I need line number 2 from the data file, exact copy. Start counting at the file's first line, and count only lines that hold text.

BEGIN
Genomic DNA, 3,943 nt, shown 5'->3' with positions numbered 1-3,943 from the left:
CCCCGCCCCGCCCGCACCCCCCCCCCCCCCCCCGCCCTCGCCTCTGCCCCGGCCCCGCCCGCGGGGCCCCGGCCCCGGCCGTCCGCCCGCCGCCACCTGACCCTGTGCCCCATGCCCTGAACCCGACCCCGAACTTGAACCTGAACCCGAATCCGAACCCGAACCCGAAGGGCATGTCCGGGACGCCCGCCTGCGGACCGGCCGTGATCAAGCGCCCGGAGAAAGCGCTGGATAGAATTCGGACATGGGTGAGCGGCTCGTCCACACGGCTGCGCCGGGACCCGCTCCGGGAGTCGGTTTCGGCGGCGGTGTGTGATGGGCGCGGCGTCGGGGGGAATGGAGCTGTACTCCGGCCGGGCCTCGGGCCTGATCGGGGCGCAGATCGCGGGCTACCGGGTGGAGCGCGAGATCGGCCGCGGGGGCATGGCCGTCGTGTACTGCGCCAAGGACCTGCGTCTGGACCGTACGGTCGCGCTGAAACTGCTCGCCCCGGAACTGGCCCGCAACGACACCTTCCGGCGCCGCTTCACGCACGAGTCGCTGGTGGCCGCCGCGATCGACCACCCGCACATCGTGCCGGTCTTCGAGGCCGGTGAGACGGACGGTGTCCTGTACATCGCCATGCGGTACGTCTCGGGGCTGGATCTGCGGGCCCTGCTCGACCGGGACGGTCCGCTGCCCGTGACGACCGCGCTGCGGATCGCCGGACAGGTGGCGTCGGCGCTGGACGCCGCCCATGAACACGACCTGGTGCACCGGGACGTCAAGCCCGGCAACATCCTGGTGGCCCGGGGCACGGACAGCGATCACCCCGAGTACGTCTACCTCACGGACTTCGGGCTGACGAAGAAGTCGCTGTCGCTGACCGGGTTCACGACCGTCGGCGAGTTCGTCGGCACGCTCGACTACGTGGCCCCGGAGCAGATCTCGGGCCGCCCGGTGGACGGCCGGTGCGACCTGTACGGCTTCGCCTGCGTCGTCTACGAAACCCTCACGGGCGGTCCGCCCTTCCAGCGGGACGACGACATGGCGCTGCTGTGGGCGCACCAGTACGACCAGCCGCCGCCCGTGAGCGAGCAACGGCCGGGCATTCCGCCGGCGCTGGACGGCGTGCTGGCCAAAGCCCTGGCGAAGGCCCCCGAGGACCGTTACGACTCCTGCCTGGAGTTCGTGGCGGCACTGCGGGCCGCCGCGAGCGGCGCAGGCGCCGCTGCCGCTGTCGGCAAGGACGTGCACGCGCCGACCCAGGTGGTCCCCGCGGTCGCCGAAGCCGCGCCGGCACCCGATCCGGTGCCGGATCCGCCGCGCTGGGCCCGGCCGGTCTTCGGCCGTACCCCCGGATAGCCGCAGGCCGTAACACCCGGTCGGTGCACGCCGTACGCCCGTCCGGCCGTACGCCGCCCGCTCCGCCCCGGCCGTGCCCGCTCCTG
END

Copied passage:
CCCCGCCCCGCCCGCACCCCCCCCCCCCCCCCCGCCCTCGCCTCTGCCCCGGCCCCGCCCGCGGGGCCCCGGCCCCGGCCGTCCGCCCGCCGCCACCTGACCCTGTGCCCCATGCCCTGAACCCGACCCCGAACTTGAACCTGAACCCGAATCCGAACCCGAACCCGAAGGGCATGTCCGGGACGCCCGCCTGCGGACCGGCCGTGATCAAGCGCCCGGAGAAAGCGCTGGATAGAATTCGGACATGGGTGAGCGGCTCGTCCACACGGCTGCGCCGGGACCCGCTCCGGGAGTCGGTTTCGGCGGCGGTGTGTGATGGGCGCGGCGTCGGGGGGAATGGAGCTGTACTCCGGCCGGGCCTCGGGCCTGATCGGGGCGCAGATCGCGGGCTACCGGGTGGAGCGCGAGATCGGCCGCGGGGGCATGGCCGTCGTGTACTGCGCCAAGGACCTGCGTCTGGACCGTACGGTCGCGCTGAAACTGCTCGCCCCGGAACTGGCCCGCAACGACACCTTCCGGCGCCGCTTCACGCACGAGTCGCTGGTGGCCGCCGCGATCGACCACCCGCACATCGTGCCGGTCTTCGAGGCCGGTGAGACGGACGGTGTCCTGTACATCGCCATGCGGTACGTCTCGGGGCTGGATCTGCGGGCCCTGCTCGACCGGGACGGTCCGCTGCCCGTGACGACCGCGCTGCGGATCGCCGGACAGGTGGCGTCGGCGCTGGACGCCGCCCATGAACACGACCTGGTGCACCGGGACGTCAAGCCCGGCAACATCCTGGTGGCCCGGGGCACGGACAGCGATCACCCCGAGTACGTCTACCTCACGGACTTCGGGCTGACGAAGAAGTCGCTGTCGCTGACCGGGTTCACGACCGTCGGCGAGTTCGTCGGCACGCTCGACTACGTGGCCCCGGAGCAGATCTCGGGCCGCCCGGTGGACGGCCGGTGCGACCTGTACGGCTTCGCCTGCGTCGTCTACGAAACCCTCACGGGCGGTCCGCCCTTCCAGCGGGACGACGACATGGCGCTGCTGTGGGCGCACCAGTACGACCAGCCGCCGCCCGTGAGCGAGCAACGGCCGGGCATTCCGCCGGCGCTGGACGGCGTGCTGGCCAAAGCCCTGGCGAAGGCCCCCGAGGACCGTTACGACTCCTGCCTGGAGTTCGTGGCGGCACTGCGGGCCGCCGCGAGCGGCGCAGGCGCCGCTGCCGCTGTCGGCAAGGACGTGCACGCGCCGACCCAGGTGGTCCCCGCGGTCGCCGAAGCCGCGCCGGCACCCGATCCGGTGCCGGATCCGCCGCGCTGGGCCCGGCCGGTCTTCGGCCGTACCCCCGGATAGCCGCAGGCCGTAACACCCGGTCGGTGCACGCCGTACGCCCGTCCGGCCGTACGCCGCCCGCTCCGCCCCGGCCGTGCCCGCTCCTG